Doncaster folk restore St Leger to its former glories
The oldest Classic has been revived by the south Yorkshire town rallying round the race, writes Marcus Armytage
A crowd in the region of 30,000 will turn out for an event that is as old as America
Tomorrow, Doncaster racecourse hosts the St Leger, the fifth, the last and longest Classic of the domestic season and, like swallows gathered on telephone lines and stubble fields disappearing under the plough, a harbinger of autumn.
On paper, the oldest Classic, and my favourite Flat race because it caters for the late developing three-year-old, looks the best Leger for years.
To give you some idea of the Leger’s heritage, it was first run in 1776 when, across the pond, the American Revolution was raging. In a sporting context, that was four years before the first Derby at Epsom, about 50 years before William Webb Ellis picked up a ball, ran with it and decided, quite rightly, it was a lot more fun than football, and almost a century before the first FA Cup final.
Of course, the race has had its share of ups and downs and been in and out of fashion since Allabaculla won the first running of a contest conceived by local politician and soldier Anthony St Leger.
One of racing’s old maxims was that the “fittest horse wins the Guineas, the luckiest wins the Derby but the best wins the St Leger”.
That is outdated now, though, given how disappointing the 2,000 Guineas winner, Churchill, has been lately, and with the Derby winner, Wings of Eagles, prematurely retired, but the St Leger claim could hold true this year for the first time, arguably, since Bustino won it in 1974.
The maxim gives an indication of the esteem the race was once held in and, as the third and final leg of the Triple Crown (Guineas-derby-leger), it was hugely sought after.
The 15th and last colt to win the Triple Crown was Nijinsky in 1970. When his trainer Vincent O’brien suggested that winning at Doncaster had contributed to the horse’s defeat in the Prix de l’arc de Triomphe, it inadvertently stuck the boot in.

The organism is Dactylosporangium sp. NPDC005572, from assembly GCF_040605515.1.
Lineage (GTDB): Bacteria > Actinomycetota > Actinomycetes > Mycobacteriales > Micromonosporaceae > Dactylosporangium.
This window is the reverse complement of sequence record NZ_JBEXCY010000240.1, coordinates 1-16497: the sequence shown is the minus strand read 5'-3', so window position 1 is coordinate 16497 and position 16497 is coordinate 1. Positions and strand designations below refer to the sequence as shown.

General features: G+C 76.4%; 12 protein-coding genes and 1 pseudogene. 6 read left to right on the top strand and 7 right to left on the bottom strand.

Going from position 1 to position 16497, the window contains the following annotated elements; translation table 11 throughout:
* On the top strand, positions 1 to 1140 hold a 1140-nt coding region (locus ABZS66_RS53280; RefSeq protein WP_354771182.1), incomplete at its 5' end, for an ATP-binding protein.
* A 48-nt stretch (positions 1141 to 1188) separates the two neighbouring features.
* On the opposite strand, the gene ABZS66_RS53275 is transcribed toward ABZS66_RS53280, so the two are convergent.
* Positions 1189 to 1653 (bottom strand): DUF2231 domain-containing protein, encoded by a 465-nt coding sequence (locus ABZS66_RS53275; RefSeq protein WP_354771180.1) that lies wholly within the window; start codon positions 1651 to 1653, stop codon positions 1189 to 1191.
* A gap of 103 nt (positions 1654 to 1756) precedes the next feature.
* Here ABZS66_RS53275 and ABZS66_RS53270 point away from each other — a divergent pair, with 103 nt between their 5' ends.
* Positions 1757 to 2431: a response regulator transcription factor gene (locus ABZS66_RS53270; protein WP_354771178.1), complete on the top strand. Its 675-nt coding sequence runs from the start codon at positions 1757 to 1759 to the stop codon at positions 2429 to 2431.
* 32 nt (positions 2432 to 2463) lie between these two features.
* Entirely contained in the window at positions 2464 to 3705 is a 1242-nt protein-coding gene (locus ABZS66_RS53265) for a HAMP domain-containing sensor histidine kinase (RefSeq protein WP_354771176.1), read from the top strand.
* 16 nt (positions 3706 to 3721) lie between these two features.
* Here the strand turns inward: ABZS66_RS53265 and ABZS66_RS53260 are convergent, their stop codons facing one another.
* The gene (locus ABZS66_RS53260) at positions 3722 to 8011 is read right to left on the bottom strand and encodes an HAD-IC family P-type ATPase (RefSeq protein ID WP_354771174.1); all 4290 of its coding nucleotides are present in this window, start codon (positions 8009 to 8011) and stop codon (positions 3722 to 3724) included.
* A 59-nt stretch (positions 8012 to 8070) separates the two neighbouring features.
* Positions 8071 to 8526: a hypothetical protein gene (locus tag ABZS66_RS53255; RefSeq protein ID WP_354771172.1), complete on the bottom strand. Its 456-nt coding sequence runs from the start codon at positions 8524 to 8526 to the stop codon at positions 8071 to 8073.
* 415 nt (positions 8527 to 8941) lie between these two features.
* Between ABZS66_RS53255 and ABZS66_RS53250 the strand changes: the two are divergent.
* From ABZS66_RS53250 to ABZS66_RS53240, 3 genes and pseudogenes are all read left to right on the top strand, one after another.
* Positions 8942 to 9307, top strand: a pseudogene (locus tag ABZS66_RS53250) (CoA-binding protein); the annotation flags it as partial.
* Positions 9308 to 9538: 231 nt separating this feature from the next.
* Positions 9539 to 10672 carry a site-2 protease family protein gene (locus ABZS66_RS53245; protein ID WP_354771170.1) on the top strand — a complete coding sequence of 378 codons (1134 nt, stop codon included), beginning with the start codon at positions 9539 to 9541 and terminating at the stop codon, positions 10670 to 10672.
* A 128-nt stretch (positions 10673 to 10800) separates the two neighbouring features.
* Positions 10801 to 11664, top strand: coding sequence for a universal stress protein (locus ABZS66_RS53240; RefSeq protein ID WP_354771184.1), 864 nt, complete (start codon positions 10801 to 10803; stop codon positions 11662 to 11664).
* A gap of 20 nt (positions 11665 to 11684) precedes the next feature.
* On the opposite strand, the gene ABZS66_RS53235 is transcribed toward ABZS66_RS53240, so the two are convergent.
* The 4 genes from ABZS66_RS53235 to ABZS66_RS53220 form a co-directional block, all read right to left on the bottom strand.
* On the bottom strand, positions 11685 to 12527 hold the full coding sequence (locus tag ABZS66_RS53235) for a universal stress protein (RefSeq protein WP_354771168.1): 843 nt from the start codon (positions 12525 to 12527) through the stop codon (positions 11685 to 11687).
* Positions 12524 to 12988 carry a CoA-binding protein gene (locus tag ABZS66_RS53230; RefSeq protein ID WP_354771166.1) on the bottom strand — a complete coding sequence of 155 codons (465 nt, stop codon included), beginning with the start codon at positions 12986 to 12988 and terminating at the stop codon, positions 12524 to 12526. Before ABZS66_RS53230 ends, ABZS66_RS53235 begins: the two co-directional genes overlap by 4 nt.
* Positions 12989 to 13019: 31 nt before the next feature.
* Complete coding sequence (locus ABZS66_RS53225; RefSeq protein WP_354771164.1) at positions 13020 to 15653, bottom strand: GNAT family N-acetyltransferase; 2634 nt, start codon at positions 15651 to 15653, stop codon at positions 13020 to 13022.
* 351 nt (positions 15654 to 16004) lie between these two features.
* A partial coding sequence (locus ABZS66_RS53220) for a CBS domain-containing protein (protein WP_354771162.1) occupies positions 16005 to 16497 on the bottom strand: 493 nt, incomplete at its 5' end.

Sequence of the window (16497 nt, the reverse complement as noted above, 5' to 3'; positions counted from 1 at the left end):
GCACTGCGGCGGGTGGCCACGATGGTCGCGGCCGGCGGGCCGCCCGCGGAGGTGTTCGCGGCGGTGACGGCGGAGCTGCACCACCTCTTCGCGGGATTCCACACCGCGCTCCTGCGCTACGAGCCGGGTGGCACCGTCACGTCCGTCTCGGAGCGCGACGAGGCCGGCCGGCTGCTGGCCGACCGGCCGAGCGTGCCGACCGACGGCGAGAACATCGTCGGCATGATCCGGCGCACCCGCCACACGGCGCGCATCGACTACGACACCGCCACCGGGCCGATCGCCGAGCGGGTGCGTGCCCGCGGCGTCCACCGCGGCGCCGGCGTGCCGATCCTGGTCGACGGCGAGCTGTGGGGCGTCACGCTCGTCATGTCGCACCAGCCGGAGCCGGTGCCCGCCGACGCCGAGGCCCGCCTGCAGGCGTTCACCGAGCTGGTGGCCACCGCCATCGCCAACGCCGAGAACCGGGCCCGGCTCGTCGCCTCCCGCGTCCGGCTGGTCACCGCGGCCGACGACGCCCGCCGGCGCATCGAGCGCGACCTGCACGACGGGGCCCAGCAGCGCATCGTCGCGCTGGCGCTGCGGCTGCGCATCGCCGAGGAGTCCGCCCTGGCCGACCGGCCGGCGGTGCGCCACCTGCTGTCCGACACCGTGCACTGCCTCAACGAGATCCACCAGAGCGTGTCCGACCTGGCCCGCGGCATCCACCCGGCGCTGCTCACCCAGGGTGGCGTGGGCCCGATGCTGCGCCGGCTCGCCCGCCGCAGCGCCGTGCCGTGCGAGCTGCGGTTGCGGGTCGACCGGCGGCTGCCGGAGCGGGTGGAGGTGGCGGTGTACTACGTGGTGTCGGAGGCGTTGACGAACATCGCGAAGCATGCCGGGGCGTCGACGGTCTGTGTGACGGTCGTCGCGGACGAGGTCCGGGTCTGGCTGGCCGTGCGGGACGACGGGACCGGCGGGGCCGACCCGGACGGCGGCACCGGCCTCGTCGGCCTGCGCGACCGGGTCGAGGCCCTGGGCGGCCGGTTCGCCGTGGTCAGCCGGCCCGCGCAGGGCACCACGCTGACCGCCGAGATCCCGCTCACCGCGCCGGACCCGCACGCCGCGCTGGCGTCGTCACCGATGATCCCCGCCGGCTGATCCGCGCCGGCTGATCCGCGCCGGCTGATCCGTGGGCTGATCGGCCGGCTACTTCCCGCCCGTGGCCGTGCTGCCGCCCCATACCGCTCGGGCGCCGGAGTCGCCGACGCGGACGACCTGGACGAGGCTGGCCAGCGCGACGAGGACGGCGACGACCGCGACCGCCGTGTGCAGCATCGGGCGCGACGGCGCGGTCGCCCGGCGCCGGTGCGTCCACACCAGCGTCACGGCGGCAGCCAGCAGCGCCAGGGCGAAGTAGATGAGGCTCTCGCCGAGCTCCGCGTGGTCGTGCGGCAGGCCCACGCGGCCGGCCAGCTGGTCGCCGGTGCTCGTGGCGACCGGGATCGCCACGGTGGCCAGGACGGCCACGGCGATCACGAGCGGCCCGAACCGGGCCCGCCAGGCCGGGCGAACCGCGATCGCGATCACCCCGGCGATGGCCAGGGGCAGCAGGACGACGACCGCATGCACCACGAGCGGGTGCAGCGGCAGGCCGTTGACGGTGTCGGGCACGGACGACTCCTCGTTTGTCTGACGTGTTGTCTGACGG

That coupled with the stampede, begun by O’brien’s principal patron Robert Sangster, to import fast American blood and, half a century before our current need for everything yesterday, owners started to want a return on a two-year-old rather than wait to the back end of its threeyear-old career.
Far from being prized for his stamina-laden genes, these days a Leger winner is more likely to arrive at stud having been labelled a potential sire of jumpers.
Now that the old-style owner-breeders of yesteryear who could afford to wait are all but history, it is difficult to see the Leger coming back in vogue from a breeding point of view, but you never know – wearing socks will be popular with young male racegoers again one day, so it is not impossible.
The Leger paradox is, however, that in all other respects, it is on a high and that, as much as anything, is because it has been reclaimed by the people of Doncaster, for whom tomorrow is their big day out of the year.
In the mid-1990s and early 2000s, the councilowned racecourse was tired and worn out and the race struggled to attract any long-term sponsor or an audience. But the course was redeveloped in 2007 and, though it pains me to praise a bookmaker for anything, Ladbrokes took the race like a stray dog off the street, gave it a shampoo and a square meal, provided it with the comfort of stability, threw a lot at marketing it and generally reinvigorated it.
Tomorrow, when William Hill will be in the oldest Classic’s sponsor’s suite for the first time, a crowd in the region of 30,000, the vast majority from Doncaster, will turn out for an event that is as old as America. They love it and that, perhaps, is what matters most.
Star of the day: George Baker on Harbour Law after winning last year’s St Leger